The Case for Chaos in Trying to Pick Bottom of U.S. Equity RoutBy
`Wholesale panic' could bring relief to U.S. stocks: Minerd
Better-than-expected earnings could help market find bottom
In a market bouncing up and down 2 percent a day, investor psychology is taking a beating in U.S. stocks. But nerves may need to fray further before the volatility abates.
For all of last week’s twists, measures of investor anxiety sit well below levels from the last selloff, when shares plunged 11 percent in August. Twice last week the Chicago Board Options Exchange Volatility Index jumped more than 10 percent in a day, yet it ended 34 percent below its summer high.
To those who monitor sentiment for clues to the market’s direction, these aren’t things that add up to capitulation, when bulls give up and prices fall to levels where calm is restored. While last week’s losses capped an 8 percent tumble that equaled the worst start to a year on record, they see enough optimism left to keep gyrations coming.
“Wholesale panic” is what’s needed before the market turns, according to Scott Minerd, who oversees $240 billion for Guggenheim Partners LLC,. “You start to see a huge surge in volatility because everybody is just trying to get through the exits, and they’re pushing prices down just to get out of the positions.”
Ten days into 2016 and more than $2 trillion has been wiped from American stocks, with the Standard & Poor’s 500 Index careening to the lowest close since August. Alternating swings in the Dow Jones Industrial Average over the last three days were the wildest since S&P stripped the U.S. of its AAA credit rating in 2011.
The Chicago Board Options Exchange Volatility Index, a gauge of trader trepidation tied to options on the S&P 500, ended the week at 27.02, more than 60 percent above its average level in 2015. At the same time, it sits 12 percent below its mean reading during the six-day rout that started Aug. 18 -- and 34 percent below its highest close in that stretch.
Looking deeper into volatility markets, data compiled by the Commodity Futures Trading Commission show that hedge funds and other large speculators bet against more gains in the VIX last week, with a net short position of about 6,500 futures.
Part of the reason for the divergence is that many traders find the selloff hard to explain, according to Russ Koesterich, global chief investment strategist for New York-based BlackRock Inc., which manages $4.5 trillion. Particularly baffling is the spell oil has cast on stocks, with some of the biggest equity selloffs of the last two week’s coming as Brent crude flirted with $30 a barrel.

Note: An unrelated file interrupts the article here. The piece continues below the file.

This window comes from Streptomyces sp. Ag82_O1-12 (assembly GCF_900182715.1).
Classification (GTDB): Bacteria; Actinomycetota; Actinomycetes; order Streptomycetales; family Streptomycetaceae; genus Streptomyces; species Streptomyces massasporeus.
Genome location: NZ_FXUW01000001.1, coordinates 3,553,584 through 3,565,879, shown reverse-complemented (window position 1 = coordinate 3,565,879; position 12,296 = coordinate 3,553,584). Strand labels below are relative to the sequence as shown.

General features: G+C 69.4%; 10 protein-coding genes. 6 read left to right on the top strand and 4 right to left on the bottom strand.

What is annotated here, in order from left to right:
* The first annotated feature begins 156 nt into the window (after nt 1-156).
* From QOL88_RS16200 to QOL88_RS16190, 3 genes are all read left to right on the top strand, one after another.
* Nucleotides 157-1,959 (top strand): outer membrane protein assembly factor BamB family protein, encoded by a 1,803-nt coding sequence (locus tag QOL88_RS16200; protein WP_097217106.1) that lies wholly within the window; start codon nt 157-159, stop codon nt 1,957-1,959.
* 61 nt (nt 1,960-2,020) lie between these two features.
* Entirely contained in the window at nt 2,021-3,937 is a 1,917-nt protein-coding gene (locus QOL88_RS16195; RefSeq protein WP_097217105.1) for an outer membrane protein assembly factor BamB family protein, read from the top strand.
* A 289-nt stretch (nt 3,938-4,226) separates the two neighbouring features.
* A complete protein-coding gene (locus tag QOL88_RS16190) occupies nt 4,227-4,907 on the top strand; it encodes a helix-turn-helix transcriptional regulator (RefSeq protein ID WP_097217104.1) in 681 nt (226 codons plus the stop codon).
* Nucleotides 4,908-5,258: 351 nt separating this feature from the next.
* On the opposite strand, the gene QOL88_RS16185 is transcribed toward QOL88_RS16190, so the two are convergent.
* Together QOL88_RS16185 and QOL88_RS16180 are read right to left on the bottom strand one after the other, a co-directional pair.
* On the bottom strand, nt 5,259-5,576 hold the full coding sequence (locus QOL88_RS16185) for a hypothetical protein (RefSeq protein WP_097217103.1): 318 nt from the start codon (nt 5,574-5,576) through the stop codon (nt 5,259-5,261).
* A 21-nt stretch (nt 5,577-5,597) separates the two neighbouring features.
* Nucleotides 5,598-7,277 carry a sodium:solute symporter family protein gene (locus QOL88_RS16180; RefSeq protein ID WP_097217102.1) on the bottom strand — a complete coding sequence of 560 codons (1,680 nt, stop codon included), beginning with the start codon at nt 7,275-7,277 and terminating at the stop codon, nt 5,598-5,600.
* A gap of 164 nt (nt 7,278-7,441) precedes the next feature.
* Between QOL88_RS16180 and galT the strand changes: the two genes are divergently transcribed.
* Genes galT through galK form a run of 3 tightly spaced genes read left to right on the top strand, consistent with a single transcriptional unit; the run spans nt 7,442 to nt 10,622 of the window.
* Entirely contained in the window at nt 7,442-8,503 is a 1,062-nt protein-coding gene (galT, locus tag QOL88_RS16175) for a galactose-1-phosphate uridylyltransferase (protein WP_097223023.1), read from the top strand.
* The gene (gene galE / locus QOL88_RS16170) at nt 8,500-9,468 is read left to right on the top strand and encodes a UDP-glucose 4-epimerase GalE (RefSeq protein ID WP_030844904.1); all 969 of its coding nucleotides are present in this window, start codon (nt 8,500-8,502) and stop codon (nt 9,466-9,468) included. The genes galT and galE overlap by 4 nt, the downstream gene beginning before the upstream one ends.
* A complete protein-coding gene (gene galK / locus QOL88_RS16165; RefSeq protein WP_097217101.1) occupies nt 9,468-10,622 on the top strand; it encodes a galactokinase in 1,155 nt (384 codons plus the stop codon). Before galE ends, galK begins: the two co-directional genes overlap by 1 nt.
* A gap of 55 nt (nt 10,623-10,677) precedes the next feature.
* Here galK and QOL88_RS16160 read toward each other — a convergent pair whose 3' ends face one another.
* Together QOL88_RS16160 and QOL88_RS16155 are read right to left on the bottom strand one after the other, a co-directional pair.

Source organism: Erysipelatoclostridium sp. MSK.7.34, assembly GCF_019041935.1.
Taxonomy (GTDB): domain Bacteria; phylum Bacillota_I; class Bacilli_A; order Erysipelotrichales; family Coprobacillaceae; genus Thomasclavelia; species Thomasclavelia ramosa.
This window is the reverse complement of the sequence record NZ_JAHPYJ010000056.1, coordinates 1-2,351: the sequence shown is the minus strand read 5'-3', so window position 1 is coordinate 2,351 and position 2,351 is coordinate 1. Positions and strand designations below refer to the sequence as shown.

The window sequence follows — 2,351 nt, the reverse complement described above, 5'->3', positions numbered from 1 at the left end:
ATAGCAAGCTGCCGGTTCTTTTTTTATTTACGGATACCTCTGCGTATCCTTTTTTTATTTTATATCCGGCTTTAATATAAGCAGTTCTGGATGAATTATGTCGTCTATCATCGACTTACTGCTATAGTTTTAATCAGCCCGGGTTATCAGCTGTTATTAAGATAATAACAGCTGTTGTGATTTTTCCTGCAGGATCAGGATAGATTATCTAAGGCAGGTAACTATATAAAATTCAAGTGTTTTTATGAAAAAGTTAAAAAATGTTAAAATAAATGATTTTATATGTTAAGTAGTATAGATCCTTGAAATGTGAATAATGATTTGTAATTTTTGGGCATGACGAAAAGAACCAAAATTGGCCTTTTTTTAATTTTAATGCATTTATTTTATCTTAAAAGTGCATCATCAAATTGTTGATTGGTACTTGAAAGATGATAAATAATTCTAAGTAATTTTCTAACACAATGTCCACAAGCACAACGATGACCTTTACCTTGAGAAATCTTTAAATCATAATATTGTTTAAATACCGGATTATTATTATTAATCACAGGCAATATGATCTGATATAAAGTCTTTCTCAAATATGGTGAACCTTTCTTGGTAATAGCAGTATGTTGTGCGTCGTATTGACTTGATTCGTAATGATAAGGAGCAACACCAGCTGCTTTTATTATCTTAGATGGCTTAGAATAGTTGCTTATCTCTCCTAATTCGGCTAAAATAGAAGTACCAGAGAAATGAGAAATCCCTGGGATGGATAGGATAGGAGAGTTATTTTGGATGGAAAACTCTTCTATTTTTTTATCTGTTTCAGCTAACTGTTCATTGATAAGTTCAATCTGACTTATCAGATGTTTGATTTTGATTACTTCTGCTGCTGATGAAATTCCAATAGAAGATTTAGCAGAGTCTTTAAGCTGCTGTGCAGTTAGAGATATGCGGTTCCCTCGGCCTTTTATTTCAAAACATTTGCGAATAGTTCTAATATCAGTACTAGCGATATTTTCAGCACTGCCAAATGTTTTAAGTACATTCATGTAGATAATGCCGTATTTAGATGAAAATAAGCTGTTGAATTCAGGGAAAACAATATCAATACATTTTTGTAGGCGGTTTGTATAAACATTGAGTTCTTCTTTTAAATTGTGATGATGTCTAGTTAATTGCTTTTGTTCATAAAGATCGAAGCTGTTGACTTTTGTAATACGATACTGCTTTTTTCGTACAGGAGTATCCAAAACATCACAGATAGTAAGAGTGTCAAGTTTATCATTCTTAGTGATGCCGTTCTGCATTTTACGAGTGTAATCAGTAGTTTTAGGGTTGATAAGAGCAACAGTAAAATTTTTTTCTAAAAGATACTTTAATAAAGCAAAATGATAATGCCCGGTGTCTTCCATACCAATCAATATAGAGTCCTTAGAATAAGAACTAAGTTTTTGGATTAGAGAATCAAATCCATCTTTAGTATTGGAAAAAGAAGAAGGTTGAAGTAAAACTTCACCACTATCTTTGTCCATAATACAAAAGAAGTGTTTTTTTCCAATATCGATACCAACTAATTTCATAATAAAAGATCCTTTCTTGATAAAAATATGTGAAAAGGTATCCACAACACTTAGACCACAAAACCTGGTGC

“It’s not obvious why oil is driving the market and I think everyone is trying to understand that,” Koesterich said. “If commodities are falling this rapidly, are they the canary in the coal mine, and what do they tell us about the U.S. economy? But the drop in oil is completely driven by excess supply.”
Whatever the cause, pain is spreading, with every industry except utilities down in 2016, including losses of 8 percent or more in industrials, consumer discretionary, energy, technology, banks and materials. Only 39 stocks in the S&P 500 are showing gains for 2016.
“The market is manic depressive and it swings from seeing only the positives to seeing only the negatives,” Howard Marks, a co-founder of Oaktree Capital Group LLC, the world’s biggest distressed-debt investor, said in an interview Friday on Bloomberg Television. “Maybe it has to get dramatically undervalued, which means it swings too far to the negative.”
Should sentiment alone fail to arrest the selloff, investors will focus on a handful of things that have so far failed to keep stocks from falling -- from earnings to valuations and levels on charts. The S&P 500 ended last week trading at 16.8 times profits, down from 18.8 as recently as November.
With more than 40 members of the S&P 500 scheduled to report quarterly earnings in the week starting Tuesday, positive results could provide a temporary bottom for U.S. equities, said Quincy Krosby, a market strategist at Prudential Financial Inc., which oversees about $1.2 trillion. Companies in the gauge are forecast to say profits slid 7 percent in the fourth quarter, the most since 2009.
The S&P 500 ended Friday at 1,880.33 after sliding as low 1,857.83 earlier in the day. For chart-watchers, now that August’s low of 1,867 has been tested a fourth time since 2014, “1,800 might come pretty quick,” said Ryan Larson, the Chicago-based head of U.S. equity trading at RBC Global Asset Management Inc., which oversees $280 billion.
That’s a level that makes sense to Jim Paulsen, the Minneapolis-based chief investment strategist at Wells Capital Management Inc., which oversees $351 billion.
“What this correction is about is finding the new valuation level that’s sustainable in the face of the new pressures that the market is going to face now that the U.S. is growing at full employment levels,” he said. “My work leads me to about 16 times earnings, which would be right at 1,800 or a little less.”
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